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£, Particulars are given in the American papers of an extraordinary duel which occurred near Kansas between James Dobbins and Michael Burns, resulting in the death of both men. Burns and Dobbins were farmers and neighbors, and lived in the Kansas river bottom, six and ahalf miles from the city, and two miles from th<? south end of the county bridge that spans the Kansas river. Four years ago Dobbins got married, and at that time Burns lent him 80 dols. The money was never paid back by Dobbins, and on this account there was a feeling of enmity between the men. Towards the latter end of last mouth Burns came to town. Dobbins was at work on the road. On his way home Burns passed the place where Dobbins and others were working. The men did not have any conversation. To go to his house Dobbins had to pass by that of Burns. Whoa Dobbins arrived in front of Burns’ bouse, lie found Burns standing before the door, revolver in hand. Burns said, “ Jim, I want that money you owe me.” Dobbins made a reply winch incensed Burns, but, disregarding bis anger, Dobbins said, “ Throw down that revolver and I can whip you.” Burns throw down the revolver on the ground by his side, when Bobbins said, "You have the drop on mo now, but if yon wait till I come back I will be heeled to meet you.” Dobbins then drove his horses into his yard, and leaving them unhitched, ran into the house. Here lie got two revolvers and started towards Burns’ place. Burns was sitting on the doorstep as Dobbins came up, and before he had time to move, and without a word of warning to Burns, Dobbins presented a revolver in each hand and opened tire. The balls from both revolvers bulged in the side of the house, Burns then ran into tire house, got his pistol, and rushed out upon Dobbins. The men advanced to within two feet of each other before a shot was fired Il3' either. Dobbins fired first, the shot hitting Burns; in the right forearm. Burns returned the fire, and sent two bullets through Dobbins’s chest. Although wounded desperately, and fast becoming weak from loss of blood, Dobbins summoned strength enough to lire again, his return shot tearing into Burns’ abdomen and passing through his body. Full of rage, Burns managed to raise his revolver and discharge it once more. His last shot struck Dobbins under bis left ear, and passed clear through Ins bead. Ensiling together, the men clinched each other, and fell to the ground, Dobbins underneath. Burns then boat Dobbins on the head and face with the butt end of his revolver. Supposing that Dobbins was dead, Burns was about to leave him, but with a desperate effort Dobbins turned, and in a moment had again thrown Burns to the ground. One of the neighbors, a Mrs. Kalfton. appeared at this time, and pulled Dobbins away from Burns. Two young men coming up, the men wore separated. Burns was then carried by the men to his own house, and they went back to the scene of the fight to carry Dobbins away. Lilting the man to bis feet, they walked on each side of him, supporting him between them. They had hardly gone five yards when Dobbins sank down on his knees, and died in the wiods. He died without saying a word. Burns lingered for t.vo days, when lie died. Burns was an unmarried man. Dobbins loaves a wife and. child.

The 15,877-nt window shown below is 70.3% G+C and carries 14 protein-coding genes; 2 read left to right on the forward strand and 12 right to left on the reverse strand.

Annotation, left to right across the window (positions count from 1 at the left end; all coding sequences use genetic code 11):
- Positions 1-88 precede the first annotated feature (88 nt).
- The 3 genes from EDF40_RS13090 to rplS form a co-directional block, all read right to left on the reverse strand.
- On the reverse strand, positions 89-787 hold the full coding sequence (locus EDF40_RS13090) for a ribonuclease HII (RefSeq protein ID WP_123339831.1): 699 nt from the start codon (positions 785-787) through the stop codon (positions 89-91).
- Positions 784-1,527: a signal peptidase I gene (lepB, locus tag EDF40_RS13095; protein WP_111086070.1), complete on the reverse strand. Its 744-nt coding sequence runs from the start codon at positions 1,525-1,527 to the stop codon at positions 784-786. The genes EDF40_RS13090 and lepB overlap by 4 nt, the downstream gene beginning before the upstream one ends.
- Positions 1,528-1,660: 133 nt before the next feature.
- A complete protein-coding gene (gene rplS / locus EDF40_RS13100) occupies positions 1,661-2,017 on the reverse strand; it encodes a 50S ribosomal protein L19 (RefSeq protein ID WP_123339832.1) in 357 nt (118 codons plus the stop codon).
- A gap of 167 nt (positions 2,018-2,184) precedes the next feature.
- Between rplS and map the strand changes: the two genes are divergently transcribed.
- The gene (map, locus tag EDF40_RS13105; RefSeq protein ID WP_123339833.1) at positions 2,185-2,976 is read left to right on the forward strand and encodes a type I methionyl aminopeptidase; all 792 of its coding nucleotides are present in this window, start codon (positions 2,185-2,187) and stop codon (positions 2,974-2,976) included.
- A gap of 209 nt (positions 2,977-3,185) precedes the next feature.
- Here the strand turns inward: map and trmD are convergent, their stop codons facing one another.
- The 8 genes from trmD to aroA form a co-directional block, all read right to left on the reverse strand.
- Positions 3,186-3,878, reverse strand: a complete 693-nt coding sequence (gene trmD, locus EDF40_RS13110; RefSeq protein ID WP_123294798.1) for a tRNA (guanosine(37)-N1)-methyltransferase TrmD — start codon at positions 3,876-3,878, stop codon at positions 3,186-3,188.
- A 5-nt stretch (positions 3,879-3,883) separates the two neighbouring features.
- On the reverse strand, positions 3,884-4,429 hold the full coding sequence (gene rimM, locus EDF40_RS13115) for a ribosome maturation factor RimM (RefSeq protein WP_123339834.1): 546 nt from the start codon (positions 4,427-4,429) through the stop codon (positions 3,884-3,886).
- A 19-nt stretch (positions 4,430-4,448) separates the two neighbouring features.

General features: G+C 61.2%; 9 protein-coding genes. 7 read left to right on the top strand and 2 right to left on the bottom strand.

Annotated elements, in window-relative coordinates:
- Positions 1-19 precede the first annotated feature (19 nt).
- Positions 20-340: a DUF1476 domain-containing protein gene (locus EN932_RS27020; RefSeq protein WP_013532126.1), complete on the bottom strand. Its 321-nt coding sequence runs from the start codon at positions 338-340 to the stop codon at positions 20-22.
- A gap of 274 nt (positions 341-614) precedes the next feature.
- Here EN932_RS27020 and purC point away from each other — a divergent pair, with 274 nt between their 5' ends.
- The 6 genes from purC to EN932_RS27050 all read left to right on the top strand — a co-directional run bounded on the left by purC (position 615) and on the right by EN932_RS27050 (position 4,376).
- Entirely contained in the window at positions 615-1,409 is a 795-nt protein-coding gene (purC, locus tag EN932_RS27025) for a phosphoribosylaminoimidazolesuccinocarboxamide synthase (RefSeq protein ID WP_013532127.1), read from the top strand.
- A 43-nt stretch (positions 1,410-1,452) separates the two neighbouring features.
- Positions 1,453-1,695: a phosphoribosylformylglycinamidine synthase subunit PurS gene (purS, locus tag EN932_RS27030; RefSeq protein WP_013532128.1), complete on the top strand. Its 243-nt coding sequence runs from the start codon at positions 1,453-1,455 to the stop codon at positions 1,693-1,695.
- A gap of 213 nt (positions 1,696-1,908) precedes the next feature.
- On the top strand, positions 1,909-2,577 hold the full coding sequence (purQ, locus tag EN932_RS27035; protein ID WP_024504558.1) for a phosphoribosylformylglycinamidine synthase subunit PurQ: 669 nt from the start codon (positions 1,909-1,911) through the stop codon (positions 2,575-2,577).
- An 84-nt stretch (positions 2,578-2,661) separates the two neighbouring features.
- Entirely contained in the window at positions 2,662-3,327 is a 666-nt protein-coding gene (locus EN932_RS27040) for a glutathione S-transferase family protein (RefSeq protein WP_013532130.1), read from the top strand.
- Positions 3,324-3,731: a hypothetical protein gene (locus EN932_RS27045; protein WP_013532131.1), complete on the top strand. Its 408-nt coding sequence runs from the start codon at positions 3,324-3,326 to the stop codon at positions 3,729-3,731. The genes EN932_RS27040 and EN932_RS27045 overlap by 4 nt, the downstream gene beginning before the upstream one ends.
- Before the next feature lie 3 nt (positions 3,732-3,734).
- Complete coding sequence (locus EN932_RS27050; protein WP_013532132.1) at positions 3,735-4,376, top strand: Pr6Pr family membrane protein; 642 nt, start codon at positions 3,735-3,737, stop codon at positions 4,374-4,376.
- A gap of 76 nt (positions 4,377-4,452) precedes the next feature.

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Bibliographic details

AN EPISODE OF BUTCHERY IN AMERICA., Ashburton Guardian, Volume 1, Issue 44, 6 January 1880

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AN EPISODE OF BUTCHERY IN AMERICA. Ashburton Guardian, Volume 1, Issue 44, 6 January 1880